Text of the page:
This is more than enough time to get a part-time freelance project going. I started my business while working full-time and pursuing a graduate degree in business in the evenings. Did I do this by cutting contact with family & friends while simultaneously stressing myself out? No! I still saw family & friends for a few hours at least once per week, got plenty of sleep, read, cooked, and got all my homework done. I even took an awesome 11 day trip to the Czech Republic while on break from my MBA classes.
I DID make a conscious effort to set and complete small (written) goals each day that would get me closer to where I wanted to be. These might have been designing a page of my website, filing my sole proprietorship business license online, or contacting & meeting with potential clients.
What I DID NOT do is just as important: I didn’t spend much free time browsing the internet (when I was on the internet, it was to get something specific done), watching TV, playing video games or just lounging around. I stopped going to the monthly meetings of an organization I had joined (and let everybody in the group know that I had to be firm on that.) In a nutshell, I prioritized getting important things done at the expense of letting small things slip (I use this strategy at my ‘day job’ too; see the above-linked Tim Ferris articles for more on this idea.)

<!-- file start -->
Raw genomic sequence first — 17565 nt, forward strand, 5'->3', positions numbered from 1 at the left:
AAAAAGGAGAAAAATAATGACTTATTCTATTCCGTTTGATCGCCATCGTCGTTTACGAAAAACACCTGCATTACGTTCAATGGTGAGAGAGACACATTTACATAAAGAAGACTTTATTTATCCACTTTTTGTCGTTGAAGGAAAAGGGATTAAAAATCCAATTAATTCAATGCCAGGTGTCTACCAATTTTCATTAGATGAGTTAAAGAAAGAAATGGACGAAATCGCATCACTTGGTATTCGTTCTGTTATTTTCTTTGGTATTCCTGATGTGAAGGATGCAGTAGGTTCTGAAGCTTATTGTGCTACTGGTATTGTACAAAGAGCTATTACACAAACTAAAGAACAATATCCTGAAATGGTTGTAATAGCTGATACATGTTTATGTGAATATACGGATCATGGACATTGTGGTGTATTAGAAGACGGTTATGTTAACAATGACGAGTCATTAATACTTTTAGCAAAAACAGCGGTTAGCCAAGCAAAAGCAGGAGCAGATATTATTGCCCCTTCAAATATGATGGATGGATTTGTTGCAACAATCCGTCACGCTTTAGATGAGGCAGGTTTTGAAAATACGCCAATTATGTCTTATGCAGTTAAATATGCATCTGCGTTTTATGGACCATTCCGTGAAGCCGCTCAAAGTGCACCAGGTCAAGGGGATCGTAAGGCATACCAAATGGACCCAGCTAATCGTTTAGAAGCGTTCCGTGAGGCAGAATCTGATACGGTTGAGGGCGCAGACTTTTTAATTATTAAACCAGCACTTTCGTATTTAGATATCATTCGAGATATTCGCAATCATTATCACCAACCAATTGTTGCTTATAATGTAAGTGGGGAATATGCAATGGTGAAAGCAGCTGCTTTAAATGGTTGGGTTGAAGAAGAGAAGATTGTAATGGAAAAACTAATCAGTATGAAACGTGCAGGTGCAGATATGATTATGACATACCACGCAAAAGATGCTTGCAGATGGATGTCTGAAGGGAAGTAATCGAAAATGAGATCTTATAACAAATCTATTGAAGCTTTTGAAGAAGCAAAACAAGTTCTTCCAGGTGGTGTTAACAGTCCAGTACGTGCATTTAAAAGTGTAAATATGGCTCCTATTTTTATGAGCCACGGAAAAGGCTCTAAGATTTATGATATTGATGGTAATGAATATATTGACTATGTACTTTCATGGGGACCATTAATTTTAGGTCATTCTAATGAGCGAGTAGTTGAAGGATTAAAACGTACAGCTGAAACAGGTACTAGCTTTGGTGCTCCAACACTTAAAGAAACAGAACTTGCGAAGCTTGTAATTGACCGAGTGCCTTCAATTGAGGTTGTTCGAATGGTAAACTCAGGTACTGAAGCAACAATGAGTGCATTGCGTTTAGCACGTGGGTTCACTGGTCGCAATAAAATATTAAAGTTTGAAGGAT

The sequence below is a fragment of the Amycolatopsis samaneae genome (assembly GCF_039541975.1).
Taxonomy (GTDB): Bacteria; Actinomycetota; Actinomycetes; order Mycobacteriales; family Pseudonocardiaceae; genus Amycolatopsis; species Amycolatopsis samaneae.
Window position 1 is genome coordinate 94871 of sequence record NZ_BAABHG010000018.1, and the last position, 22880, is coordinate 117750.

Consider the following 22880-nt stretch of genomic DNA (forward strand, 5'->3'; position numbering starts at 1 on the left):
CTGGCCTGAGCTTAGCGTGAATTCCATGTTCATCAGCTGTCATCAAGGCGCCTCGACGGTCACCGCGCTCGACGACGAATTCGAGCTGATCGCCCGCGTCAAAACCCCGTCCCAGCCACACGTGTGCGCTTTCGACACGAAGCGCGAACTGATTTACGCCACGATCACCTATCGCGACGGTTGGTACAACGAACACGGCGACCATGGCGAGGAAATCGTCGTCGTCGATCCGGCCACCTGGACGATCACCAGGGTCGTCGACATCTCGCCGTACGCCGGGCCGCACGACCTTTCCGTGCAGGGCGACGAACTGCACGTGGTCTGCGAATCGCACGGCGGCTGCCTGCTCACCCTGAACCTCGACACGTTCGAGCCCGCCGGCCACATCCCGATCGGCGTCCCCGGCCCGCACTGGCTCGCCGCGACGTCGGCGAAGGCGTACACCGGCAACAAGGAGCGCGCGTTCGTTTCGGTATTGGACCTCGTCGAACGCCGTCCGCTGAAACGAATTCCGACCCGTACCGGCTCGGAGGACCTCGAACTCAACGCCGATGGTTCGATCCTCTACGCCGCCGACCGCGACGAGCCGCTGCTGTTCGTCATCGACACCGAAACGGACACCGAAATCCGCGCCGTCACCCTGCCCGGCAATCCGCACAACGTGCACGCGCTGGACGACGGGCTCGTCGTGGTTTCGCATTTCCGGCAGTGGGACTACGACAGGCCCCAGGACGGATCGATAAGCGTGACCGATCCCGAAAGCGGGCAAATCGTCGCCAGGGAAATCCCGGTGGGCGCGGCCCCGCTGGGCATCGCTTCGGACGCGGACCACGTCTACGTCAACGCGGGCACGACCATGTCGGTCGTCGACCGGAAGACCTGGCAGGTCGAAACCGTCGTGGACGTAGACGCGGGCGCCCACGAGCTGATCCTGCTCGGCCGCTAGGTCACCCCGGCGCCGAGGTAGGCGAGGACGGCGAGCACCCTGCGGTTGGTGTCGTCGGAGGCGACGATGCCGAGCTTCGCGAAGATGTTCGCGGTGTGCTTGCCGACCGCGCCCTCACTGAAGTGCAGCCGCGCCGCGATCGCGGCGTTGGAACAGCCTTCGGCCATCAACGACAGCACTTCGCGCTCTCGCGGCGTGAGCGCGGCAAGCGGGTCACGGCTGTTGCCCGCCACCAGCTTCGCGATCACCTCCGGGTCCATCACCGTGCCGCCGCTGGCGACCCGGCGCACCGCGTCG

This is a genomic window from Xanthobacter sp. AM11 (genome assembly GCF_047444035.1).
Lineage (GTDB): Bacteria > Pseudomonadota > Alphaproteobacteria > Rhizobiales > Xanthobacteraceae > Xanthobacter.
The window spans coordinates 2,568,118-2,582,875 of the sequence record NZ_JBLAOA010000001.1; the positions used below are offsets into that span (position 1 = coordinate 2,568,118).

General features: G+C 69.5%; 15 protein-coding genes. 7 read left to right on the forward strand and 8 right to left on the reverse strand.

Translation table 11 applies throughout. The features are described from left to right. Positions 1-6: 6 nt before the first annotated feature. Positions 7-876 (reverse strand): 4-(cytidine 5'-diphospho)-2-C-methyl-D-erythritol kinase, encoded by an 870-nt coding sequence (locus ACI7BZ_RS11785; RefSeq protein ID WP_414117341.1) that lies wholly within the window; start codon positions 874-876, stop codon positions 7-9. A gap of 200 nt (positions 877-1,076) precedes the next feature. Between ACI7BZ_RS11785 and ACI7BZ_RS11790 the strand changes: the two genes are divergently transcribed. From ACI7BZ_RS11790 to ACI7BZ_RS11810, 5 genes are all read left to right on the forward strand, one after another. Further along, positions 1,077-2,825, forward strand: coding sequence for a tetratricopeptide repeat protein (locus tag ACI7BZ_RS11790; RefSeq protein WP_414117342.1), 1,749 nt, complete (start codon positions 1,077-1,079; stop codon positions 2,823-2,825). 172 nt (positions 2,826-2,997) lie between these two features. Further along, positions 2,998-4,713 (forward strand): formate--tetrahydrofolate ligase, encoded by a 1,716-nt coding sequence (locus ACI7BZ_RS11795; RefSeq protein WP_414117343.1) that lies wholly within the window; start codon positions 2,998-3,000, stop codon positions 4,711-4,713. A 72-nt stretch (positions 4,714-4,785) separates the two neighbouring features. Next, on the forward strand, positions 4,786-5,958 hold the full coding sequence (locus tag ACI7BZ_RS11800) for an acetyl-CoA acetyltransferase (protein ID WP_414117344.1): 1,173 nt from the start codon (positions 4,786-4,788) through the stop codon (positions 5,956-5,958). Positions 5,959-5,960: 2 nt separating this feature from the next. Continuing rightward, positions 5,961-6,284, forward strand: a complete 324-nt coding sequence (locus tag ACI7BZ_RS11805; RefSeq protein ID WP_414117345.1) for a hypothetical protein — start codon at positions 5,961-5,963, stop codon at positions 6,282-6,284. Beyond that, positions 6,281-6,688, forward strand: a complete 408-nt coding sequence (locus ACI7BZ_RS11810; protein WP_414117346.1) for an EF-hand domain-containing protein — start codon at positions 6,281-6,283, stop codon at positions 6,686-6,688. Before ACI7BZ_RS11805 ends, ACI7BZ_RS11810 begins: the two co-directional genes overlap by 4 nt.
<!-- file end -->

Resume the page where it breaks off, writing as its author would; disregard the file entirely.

Even though I made sure to see friends & family, especially on weekend nights, I hung out with them less than I would if I had all the time in the world. If you have something important you need to finish, you have to learn to say ‘no’ to requests for your time.
“I don’t have any money”
While it’s true that certain types of businesses require large upfront capital expenditures (like manufacturing), many can be started with no more than a phone, computer and some office supplies. I have a friend who started a bakery in Seattle without investing much upfront by renting kitchen space by the hour (including the expensive equipment) and selling wholesale. If, like me and many other people, you’re going to supply a service, you really don’t need much to get started. If you do need cash, finance your venture out of your (non-retirement) savings or income, hit up relatives or friends for loans, or start saving a bit each month to get what you need. Avoid buying anything you don’t absolutely need for the business.
Focus instead on generating cash from customers. Ramit Sethi, my favorite personal finance blogger, recommends getting paid by at least 3 customers (1 could be a fluke) as a sign that your venture is viable. Start marketing your services to friends, family, co-workers and the acquaintances of these folks, build a simple website, and stay focused on taking action towards your goals.
“But I don’t know what to do?”
After setting aside time and money (or lack thereof), many would-be entrepreneurs are stymied by not knowing what services or products to offer. Sethi has posted a great video about this discovery process. In general, you want to come up with a business venture that combines three things: 1) Interest – what you’re passionate about, 2) Skill – what you’re good at (you don’t have to be an expert), 3) Marketability – what people will actually pay for.
Digest Ramit’s video and start setting your entrepreneurial goals today: ‘How to figure out what to do’ video
Here’s another video from Ramit on entrepreneurial goal-setting.